- September 11, 2015
Although it continues to build ground-up developments around its University Town Center hub and elsewhere along the Gulf Coast, Benderson Development Co. LLC is increasingly turning its attention to infill projects.
Fueled by population densification and other dynamics, Manatee County-based Benderson has taken on a handful of redevelopments, especially in Sarasota County, and company officials say more may be in the offing.
“In more populated areas, there are typically more opportunities for redevelopment, because of the scarcity of sites,” says Mark Chait, the company's executive director of Florida leasing.
“I think it says more about the Sarasota and surrounding markets than it does about the company,” he adds. “Over the course of the past three decades, we've purchased and redeveloped a lot of properties, beginning with our center on Cooper Creek Boulevard that houses BJs Wholesale Club, because of two key pieces: The quality of the consumer and the overall growth of the market. Florida is at the forefront of population growth.”
Benderson's push comes as retail developers throughout the Gulf Coast are grappling with fundamental changes in the way goods and services are purchased by consumers, and amid a densification of established population centers that are fueling infill plans.
Chait adds that Benderson is more “opportunity driven” than anything, and will continue to focus on ground-up developments such as the planned Siesta Promenade, a 25-acre former mobile home park at U.S. 41 and Stickney Point Road, and University Town Center, where it is working on an entertainment-centered district to complement the Mall at University Town Center and a series of shopping centers in that area.
But in the past five years, especially, Benderson has increasingly focused on infill projects, whether out of pure opportunity or because greenfield sites have been harder to find and develop.
In Venice, the company purchased and largely remade the Jacaranda Plaza, at 1627 U.S. 41 Bypass S., with LA Fitness, Bonefish Grill, Petco, Dollar Tree and others.
In Sarasota, it has revamped the moribund Pelican Plaza at 8214 S. Tamiami Trail into a successful center anchored by Total Wine & More, Sprouts Farmers Market and other tenants. The company also converted a shuttered Kmart-anchored center across from Sarasota Square Mall, at 8037 S. Tamiami Trail, into a vibrant property occupied by Hobby Lobby, Staples and others.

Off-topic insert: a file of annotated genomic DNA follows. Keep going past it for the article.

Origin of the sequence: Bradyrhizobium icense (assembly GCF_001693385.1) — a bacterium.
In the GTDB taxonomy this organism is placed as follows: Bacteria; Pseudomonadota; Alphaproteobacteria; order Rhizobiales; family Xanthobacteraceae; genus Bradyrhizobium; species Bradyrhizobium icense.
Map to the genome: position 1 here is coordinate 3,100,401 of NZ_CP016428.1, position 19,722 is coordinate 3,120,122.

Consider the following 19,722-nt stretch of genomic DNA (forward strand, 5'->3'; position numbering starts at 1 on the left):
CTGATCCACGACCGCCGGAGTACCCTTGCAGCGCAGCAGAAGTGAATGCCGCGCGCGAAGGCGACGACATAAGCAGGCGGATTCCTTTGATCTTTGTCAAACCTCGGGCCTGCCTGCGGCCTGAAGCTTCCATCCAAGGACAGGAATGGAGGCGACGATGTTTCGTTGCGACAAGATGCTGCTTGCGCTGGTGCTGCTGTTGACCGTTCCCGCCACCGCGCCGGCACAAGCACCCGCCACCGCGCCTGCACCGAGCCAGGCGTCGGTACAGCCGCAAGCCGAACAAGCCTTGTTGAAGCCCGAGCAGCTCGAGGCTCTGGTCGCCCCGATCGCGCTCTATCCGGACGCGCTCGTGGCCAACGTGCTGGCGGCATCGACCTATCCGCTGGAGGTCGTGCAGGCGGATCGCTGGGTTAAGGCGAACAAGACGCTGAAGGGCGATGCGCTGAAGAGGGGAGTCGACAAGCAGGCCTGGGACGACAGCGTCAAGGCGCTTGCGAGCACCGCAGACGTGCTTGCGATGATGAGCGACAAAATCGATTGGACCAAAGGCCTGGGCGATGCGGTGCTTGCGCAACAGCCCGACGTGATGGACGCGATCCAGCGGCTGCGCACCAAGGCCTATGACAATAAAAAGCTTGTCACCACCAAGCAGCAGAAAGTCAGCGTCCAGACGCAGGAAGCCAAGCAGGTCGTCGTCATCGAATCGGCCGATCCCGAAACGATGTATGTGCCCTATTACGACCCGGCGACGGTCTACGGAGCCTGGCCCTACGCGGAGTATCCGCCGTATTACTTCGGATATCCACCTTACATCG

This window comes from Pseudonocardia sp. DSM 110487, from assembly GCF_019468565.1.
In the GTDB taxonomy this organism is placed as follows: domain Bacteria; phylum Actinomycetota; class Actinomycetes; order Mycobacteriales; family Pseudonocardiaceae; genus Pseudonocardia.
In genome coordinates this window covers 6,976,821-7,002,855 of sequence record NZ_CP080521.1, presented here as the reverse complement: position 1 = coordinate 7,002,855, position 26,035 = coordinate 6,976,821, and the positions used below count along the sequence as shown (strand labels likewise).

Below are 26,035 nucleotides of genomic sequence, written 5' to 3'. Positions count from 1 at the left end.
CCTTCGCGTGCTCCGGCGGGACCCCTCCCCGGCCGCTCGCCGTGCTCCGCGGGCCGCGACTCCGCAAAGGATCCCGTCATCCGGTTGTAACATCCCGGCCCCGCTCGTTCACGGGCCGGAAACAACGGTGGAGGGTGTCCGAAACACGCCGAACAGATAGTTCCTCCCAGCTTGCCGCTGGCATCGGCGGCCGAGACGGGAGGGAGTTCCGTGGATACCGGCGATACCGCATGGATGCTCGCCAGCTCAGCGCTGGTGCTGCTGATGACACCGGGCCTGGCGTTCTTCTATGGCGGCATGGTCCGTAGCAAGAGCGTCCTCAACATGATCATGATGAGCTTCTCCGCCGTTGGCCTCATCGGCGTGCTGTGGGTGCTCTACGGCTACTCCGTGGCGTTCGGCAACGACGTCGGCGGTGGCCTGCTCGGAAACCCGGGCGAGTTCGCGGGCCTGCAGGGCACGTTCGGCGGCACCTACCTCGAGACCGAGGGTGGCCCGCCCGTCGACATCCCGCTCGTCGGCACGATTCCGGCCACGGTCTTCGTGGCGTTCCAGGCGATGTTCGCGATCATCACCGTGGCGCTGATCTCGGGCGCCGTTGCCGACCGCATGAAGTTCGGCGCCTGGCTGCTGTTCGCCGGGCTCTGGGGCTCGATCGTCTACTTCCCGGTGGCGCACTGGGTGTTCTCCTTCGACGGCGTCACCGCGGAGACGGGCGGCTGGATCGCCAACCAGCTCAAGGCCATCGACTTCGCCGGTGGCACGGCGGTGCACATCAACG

More recently, the company in January acquired the Landings Shopping Center, at 4800 S. Tamiami Trail, where it is adding restaurants such as Station 400 and Da Ru Ma Japanese Steakhouse and making other improvements. Key tenants there include Publix Super Markets Inc., Petsmart and Jo-Ann Fabrics.
The Landings has suffered in recent years from vacancy and a lack of investment, despite a prominent location along U.S. 41, proximity to affluent neighborhoods and key employers such as the Sarasota County School Board.
“It's fairly typical of what we do, which is buy a center and then invest in physical improvements and new tenants to make it more successful,” he says.
Benderson adopted the same game plan at a former Dillard's attached to the Westfield Southgate Mall, also in Sarasota, which it bought two years ago. There, the company stripped off the department store's faÃ§ade and made other improvements. Lucky's Market plans to open its first Sarasota-area store in the space, and LA Fitness has added to its growing portfolio of gyms in the region.
Elsewhere in Sarasota, Benderson also has acquired a portion of the Town and Country Plaza, at Fruitville and Beneva roads previously occupied by SweetBay Supermarkets and a few inline stores.
Chait says the company is negotiating with potential tenants now to backfill the vacant space.
He also expects Benderson to continue pursuing redevelopment opportunities for the next few years, at least.
“For the near term, I think there will be a lot more redevelopment, by us and others,” Chait says. “I can't see us or the industry deviating from that.
“We like to keep our minds open to opportunities, and with the changing nature of retail, the opportunities to do purely ground-up developments haven't really been contemplated. So at Southgate Mall and elsewhere, we have the ability to segregate a vacant space and make it a viable property once again.”